Book Bingo: From your childhood

Harriet the SpyJoin The Seattle Public Library and Seattle Arts & Lectures for our second annual Summer Book Bingo for adults! Follow us throughout the summer for reading suggestions based on each category. Today, suggestions for your “Read a book from your childhood” square:

We all have fond memories of books from our childhoods, but just how well do they hold up? Will you love Harriet the Spy as much now as you did in fourth grade? (The answer to that one is: Yes, you will.) If you’re an aunt, will your niece love Harry the Dirty Dog as much as you did? (Yes, again.) But those are two exemplary choices, and two that happen to be my favorites. I’m not sure that I would necessarily enjoy reading all the Marguerite Henry horse books again, nor would I be super excited to re-read the Goosebumps equivalent of my era.

harry the dirty dog
Sure, this counts for Book Bingo NW “from your childhood.” But it will take only a few minutes to read. You may want to choose something longer. Not that we’re checking.

How to choose what to read for this category? You can either go with one of your true favorites (that’s what I did; more about that later) or you can consult book lists to jog your memory and lead you to something that you might actually enjoy re-reading. You can also ask a librarian for ideas; last year Kimberly put together this excellent Shelf Talk post: A Book from Your Childhood. Other lists to try:

For a bigger challenge, choose a book that you truly loved. Not the one that all your friends were reading or that a teacher thought you should read, nor the one you put on your bingo card last year to show how smart you were. I stepped up to this challenge and I’m here to boast about it.

meg roper In addition to Harriet the Spy and Misty of Chincoteague, my fourth-grade self was obsessed with this book, Meg Roper, by Jean Plaidy. Obsessed, I tell you. It’s the story of Sir Thomas More’s daughter, and all that I remember  from it is that Meg rowed on the river to take her father’s bodiless head down from a pole on the London Bridge. That one vivid scene is why, all these years later, I wanted to track down this book. What a relief when I found it on eBay; what an annoyance when someone started bidding against me. Why in the world would anyone else want this book? Well, someone did, and our competitiveness drove the price up until the final seconds. I lost.

But that person who won? Turns out my worthy auction opponent was my sister, who was determined to buy it for me, maybe so I’d stop talking about Thomas More’s head wrapped in his daughter’s from your childhoodshawl.

I just re-read Meg Roper for summer Book Bingo. Did it hold up to my expectations? No, not at all. I don’t think it would be published today. But there’s a big payoff, right there on page 181, when “Meg wrapped that beloved head in the shawl.”

It turns out that this is still my kind of story.

— posted by Linda J. 

4 thoughts on “Book Bingo: From your childhood”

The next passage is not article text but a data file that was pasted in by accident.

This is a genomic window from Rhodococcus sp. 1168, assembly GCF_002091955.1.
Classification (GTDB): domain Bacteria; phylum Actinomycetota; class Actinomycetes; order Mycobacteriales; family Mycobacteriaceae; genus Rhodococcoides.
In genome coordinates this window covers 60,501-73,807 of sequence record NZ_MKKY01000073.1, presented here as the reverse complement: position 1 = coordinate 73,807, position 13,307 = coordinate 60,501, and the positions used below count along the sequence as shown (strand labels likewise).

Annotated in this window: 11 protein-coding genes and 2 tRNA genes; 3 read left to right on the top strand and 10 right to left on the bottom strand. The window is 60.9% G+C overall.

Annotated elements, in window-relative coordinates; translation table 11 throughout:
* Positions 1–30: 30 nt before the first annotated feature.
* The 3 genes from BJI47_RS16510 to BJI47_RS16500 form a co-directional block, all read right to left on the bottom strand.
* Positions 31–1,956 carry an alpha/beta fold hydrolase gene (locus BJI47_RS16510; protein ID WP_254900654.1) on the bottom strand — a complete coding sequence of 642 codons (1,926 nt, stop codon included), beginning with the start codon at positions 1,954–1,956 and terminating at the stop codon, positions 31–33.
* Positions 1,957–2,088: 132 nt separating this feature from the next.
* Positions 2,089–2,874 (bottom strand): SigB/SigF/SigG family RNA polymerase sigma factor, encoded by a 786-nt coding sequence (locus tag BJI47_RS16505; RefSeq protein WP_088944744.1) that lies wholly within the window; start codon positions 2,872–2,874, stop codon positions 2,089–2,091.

1. I really was troubled by that book when I first read it at 11 or so. I sort of couldn’t believe how awful the adults were and how close to death he got being hurt and the grossout scene of the pilot. I didn’t really connect w Hatchet, @ 1st but the main character, very much and was happy when he started to do better @ last. Definitely not Jean Craighead Georges MY Side of the Mountain which I loved & just rebought! I think in some ways tho, I think back to it often, bc it seems like sort of an adolescent introduction to existentialism, and helped me to read Camus L’etranger in college, hate it @ 1st 2 but also be very influenced by it in my life, and to help me to deal more realistically w life. Best wishes

  1. Hi, I have a suggestion for this blog for next year’s Bingo. This year I’m doing Bingo with my son, who just finished 6th grade. The kids’ summer reading challenge has been unchallenging for him for at least a couple years, so this year I got him a Bingo card and suggested we do it together. He’s now on track to get a blackout (I’m not even attempting that) and I’m super proud of him! Most of the squares work just fine. But a few have been hard to find age appropriate titles for:
    – Translated from another language (he chose The Little Prince, which was the only idea I could come up with)
    – Written more than 100 years ago (anything old-timey is a really hard sell for him, but he likes weird, so I think I sold him on Alice in Wonderland)
    – Cookbook or food memoir (he chose the Nerdy Nummies Cookbook, but really I don’t think there are any YA food memoirs?)
    – Memoir (he loves sci fi and fantasy and eschews realistic anything, so this would’ve been a very hard sell, except that he found Hyperbole and a Half)
    – Written by a SAL Speaker (he read Diary of a Part-Time Indian, which was my only idea for this category)

    Anyway, we found something for every square but the point of this story is that there must be a lot of YA readers who are (or should be) doing the Bingo and it would be fun and helpful if there were a series of Bingo blog posts just for them. An idea for next year!

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